While this may prove to be a challenge, as a first step you may just want to comment on this post. If nothing else you can test that your account works! See you next week at the show ‘n tell!

 

A (PD) Masterclass with Velcro Ripper: Cinematic Activism

Scared Sacred by Velcrow Ripper, National Film Board of Canada

Velcro Ripper is one of Canada’s foremost activist documentary filmmakers. I say activist because Velcrow’s films are not dispassionate exercises in objectivity. Instead, he shapes  films around issues and situations he cares deeply about. Velcrow also places himself in his films as the passionate voice of the narrator. This is what affords him Activist credentials and allows his films to take on a personal and powerful tone. Velcrow forces us to see his subjects the way he does and to feel their stories the way he does.

Continue reading “A (PD) Masterclass with Velcro Ripper: Cinematic Activism”

Open Education Resources – Librarians, Leadership and Opportunity

opened-logo

BC Campus is hosting an important OER event on Oct. 27 for librarians interested in Open Educational Resources. Come check it out!

Monday Oct 27, 2014, Noon – 4 pm
Douglas College, New Westminster Campus
Aboriginal Gathering Place, Room 4650

BCcampus is pleased to sponsor a half day of professional development opportunity for librarians interested in the open education movement and Open Education Resources (OER).  This day will introduce librarians to how open education is changing post secondary education, how librarians are involved in these changes, and the role of librarians as leaders in OER innovation.  Join us for presentations and discussions that highlight how librarians support open education and OER initiatives and the opportunities for future collaborations.

Open Textbook Event @ SFU Library October 23

Coming up next month at the SFU Library, a special discussion on an innovative practice that is sure to impact the student learning experience, if not their pocketbooks as well.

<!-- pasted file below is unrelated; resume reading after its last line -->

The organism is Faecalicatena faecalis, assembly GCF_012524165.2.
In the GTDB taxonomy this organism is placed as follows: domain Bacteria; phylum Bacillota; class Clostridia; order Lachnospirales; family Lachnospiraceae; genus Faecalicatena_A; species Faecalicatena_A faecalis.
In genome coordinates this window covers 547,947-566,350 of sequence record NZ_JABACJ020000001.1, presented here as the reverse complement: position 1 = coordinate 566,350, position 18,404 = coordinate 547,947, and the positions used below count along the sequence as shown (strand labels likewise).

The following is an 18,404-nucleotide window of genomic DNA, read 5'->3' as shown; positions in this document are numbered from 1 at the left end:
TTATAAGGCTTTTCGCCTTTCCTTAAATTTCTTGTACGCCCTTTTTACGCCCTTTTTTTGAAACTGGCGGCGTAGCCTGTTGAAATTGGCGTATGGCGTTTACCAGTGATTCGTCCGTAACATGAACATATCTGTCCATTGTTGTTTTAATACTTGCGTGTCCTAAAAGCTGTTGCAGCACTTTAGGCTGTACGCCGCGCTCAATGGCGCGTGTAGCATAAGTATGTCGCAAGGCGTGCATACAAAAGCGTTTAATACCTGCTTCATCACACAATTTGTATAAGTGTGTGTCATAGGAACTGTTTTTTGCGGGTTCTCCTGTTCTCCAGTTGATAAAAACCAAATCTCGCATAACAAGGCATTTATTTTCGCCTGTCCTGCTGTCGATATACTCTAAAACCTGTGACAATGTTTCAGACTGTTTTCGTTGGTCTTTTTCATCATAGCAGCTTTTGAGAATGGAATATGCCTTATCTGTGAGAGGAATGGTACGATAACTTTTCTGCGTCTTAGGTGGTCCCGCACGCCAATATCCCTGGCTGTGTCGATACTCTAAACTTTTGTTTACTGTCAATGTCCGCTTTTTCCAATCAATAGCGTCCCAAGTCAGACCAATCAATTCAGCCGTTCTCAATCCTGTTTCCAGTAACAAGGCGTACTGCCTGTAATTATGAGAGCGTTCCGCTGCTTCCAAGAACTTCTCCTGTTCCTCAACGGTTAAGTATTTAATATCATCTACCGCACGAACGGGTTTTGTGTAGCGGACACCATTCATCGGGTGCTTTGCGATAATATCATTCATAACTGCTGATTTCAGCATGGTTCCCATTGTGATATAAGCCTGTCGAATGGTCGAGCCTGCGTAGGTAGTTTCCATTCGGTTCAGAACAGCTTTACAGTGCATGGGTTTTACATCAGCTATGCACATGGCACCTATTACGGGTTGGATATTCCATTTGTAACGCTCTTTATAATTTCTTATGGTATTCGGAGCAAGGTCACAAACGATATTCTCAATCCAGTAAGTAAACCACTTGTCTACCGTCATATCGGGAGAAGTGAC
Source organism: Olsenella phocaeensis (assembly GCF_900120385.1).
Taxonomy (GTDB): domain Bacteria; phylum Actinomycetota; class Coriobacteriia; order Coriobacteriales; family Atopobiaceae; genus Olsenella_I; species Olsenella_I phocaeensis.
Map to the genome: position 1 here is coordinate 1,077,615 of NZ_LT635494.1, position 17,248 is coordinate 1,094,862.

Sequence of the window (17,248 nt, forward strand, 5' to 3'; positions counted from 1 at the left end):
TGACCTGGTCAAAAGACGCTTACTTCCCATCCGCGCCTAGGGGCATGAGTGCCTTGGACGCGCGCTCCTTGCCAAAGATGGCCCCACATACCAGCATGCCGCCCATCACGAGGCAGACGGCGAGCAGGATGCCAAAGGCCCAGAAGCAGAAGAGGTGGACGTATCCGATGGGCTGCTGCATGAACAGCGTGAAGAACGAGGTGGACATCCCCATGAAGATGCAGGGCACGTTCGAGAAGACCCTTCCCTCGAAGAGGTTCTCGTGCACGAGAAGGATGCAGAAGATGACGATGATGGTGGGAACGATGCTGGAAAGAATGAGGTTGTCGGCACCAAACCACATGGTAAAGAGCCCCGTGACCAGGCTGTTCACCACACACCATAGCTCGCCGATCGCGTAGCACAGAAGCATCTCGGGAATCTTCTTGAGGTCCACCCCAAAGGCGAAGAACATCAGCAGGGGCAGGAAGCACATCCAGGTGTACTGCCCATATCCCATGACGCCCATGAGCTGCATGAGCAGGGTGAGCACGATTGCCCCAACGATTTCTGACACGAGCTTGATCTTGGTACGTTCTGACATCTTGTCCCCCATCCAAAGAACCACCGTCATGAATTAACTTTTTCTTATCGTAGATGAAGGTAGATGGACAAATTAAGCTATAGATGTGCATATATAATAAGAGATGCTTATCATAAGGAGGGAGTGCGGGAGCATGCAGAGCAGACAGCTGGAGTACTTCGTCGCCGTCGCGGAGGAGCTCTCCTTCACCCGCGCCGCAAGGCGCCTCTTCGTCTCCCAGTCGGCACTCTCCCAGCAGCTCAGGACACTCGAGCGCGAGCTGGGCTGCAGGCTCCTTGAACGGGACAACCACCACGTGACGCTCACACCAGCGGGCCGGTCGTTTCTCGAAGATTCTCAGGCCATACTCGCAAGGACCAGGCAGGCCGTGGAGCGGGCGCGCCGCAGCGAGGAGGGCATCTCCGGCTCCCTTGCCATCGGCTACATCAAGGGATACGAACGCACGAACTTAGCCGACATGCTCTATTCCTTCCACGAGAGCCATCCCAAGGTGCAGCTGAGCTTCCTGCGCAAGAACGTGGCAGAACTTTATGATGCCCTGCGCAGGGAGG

Open Textbooks: New Models in Textbook Production

Invites you to

…In celebrating Open Access Week, SFU Library is delighted to bring together a range of perspectives on open textbooks. Students spend roughly $1,000 per year on textbooks, and are increasingly advocating for freely available textbooks. In this province, BCcampus has been overseeing the Open Textbook Project, which involves creating 40 open textbooks in a variety of disciplines, and many faculty members have started to adopt or adapt open textbooks for their courses. Join us for an interactive session featuring three speakers actively engaged in the production, adoption, and use of open textbooks. Bring your questions and comments to this open discussion.

As a common practice in the Edmedia team, we will be there to get the latest info.

Roadmap To Warp Drive

Eagleworks roadmap

Even NASA physicist and FTL (faster than light) warp drive development team leader Harold White uses infographics to articulate his projection of steps it takes to go from the lab to distant planets.

For more on this go here, and here. Roadmap to the STARRRRRZZZZZZZZZZZZZ!

Street Interviews on the “Downtown Eastside Local Area Plan”

DTES Cover
What do different groups in the DTES think of the Local Area Plan? (click on image for video)

In March 2014, Vancouver City Council approved a $1-billion plan to redevelop the Downtown Eastside, covering a large area from Richards Street to Clark Drive (http://vancouver.ca/home-property-development/dtes-local-area-plan.aspx). This comprehensive initiative, titled the “Downtown Eastside Local Area Plan”, has created controversy among the public.

It is the purpose of this video to contribute to making sense of the opposing viewpoints on the project. Conducted in the Downtown Eastside, the interviews seek to demonstrate to the students of urban sociology that the city, and social space in general, is a site of contention between different classes and communities.

The video will be shown in class (SA 364 – Urban Communities and Cultures), which will be followed by a short writing exercise where the students will be asked to discuss what they have seen in relation to urban sociological themes and concepts.